Puffed out? Not exercising is as deadly as smoking
Poor cardiovascular fitness is up there with smoking and diabetes when it comes to an increased risk of dying, say researchers, who have found fitness is inversely proportional to the risk of death.
The study assesses all-cause mortality, based on exercise treadmill testing, in more than 122,000 patients (average age of 53), with the participants divided into five performance levels: elite, high, above average, below average and low.
Those with the lowest aerobic fitness were found to be five times more likely to die over the eight-year follow-up period than the elite performers.
Furthermore, poor fitness had a similar impact on the risk of death as smoking, diabetes and coronary artery disease.
And those with hypertension had a 30% lower risk of death if they gained an elite level of fitness compared with those of a high fitness level, according to the US research published in the Journal of the American Medical Association.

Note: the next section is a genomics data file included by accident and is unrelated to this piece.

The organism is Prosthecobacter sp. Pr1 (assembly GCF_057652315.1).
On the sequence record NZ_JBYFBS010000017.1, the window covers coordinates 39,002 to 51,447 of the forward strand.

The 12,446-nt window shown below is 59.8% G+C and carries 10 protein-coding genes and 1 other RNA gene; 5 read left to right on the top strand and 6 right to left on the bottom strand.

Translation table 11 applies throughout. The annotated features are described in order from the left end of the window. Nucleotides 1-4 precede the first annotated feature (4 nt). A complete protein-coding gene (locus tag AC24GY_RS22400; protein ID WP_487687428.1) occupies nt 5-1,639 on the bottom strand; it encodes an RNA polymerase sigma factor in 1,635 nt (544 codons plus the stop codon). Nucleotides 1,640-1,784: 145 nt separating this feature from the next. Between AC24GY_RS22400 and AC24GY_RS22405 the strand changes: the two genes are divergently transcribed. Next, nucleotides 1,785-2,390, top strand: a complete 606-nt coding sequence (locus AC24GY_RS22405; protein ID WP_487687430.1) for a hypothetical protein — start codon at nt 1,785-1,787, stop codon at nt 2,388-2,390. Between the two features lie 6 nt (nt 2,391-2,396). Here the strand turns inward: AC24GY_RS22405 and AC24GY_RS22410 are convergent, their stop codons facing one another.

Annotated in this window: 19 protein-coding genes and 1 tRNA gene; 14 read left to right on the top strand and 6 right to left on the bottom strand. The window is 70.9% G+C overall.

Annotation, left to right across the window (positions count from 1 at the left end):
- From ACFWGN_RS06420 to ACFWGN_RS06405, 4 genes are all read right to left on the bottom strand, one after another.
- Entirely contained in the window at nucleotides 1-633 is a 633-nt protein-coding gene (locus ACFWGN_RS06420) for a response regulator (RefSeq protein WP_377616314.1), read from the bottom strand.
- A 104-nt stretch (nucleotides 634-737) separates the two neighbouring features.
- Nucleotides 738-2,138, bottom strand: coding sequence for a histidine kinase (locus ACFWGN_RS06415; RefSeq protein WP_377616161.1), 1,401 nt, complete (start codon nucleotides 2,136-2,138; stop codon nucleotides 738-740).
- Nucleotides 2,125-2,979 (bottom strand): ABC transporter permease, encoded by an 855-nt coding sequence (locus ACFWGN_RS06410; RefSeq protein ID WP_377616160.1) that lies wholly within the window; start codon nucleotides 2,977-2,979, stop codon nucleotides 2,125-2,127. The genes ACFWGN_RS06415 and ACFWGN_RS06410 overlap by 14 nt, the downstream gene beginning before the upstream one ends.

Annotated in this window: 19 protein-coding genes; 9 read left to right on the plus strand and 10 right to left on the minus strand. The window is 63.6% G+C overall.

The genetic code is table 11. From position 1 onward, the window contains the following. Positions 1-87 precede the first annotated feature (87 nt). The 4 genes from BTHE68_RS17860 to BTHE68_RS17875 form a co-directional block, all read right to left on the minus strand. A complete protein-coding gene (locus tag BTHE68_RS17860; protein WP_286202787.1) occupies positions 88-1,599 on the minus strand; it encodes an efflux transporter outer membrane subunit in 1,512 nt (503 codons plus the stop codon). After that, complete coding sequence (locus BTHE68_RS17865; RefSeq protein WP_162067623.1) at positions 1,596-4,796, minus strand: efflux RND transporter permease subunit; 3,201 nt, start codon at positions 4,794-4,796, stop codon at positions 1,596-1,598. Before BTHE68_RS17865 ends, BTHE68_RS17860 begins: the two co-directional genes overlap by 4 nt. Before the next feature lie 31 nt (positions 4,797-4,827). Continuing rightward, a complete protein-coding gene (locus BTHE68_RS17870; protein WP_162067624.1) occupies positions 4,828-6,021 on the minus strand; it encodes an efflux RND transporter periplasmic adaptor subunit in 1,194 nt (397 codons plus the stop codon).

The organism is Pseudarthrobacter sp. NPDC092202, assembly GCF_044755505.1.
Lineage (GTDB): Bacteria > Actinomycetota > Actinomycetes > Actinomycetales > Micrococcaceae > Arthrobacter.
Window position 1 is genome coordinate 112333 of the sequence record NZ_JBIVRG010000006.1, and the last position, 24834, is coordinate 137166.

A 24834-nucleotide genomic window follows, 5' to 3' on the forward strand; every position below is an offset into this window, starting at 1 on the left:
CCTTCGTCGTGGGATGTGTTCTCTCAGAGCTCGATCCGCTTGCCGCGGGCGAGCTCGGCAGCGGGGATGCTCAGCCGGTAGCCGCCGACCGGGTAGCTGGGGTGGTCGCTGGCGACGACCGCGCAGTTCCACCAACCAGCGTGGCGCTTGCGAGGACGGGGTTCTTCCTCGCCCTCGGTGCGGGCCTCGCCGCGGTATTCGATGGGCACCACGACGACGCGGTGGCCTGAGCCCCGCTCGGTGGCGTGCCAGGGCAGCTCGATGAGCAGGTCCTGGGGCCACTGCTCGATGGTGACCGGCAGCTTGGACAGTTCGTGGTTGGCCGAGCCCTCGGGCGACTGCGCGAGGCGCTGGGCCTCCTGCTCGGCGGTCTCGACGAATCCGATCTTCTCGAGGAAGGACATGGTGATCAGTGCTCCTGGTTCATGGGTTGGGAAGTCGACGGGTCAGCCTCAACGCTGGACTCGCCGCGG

More than 13,000 of the study participants died during the eight-year follow-up period.
While previous studies have found adverse cardiovascular outcomes with vigorous exercise, the study authors report no upper limits to the benefits of fitness.
“Cardiovascular fitness is a modifiable indicator of long-term mortality, and health professionals should encourage patients to achieve and maintain high levels of fitness,” they say.
“Extremely high aerobic fitness was associated with the greatest survival and was associated with benefit in older patients and those with hypertension.”
In addition to the reduced mortality risk, comorbidities decrease with increasing fitness, with the exception of hyperlipidaemia.
"Aerobic fitness is something that most patients can control. And we found in our study there is no limit to how much exercise is too much," says senior author and cardiologist Dr Wael Jaber, from the Cleveland Clinic Foundation in Ohio, US.
"Everyone should be encouraged to achieve and maintain high fitness levels."
More information: JAMA Open Network, 19 October 2018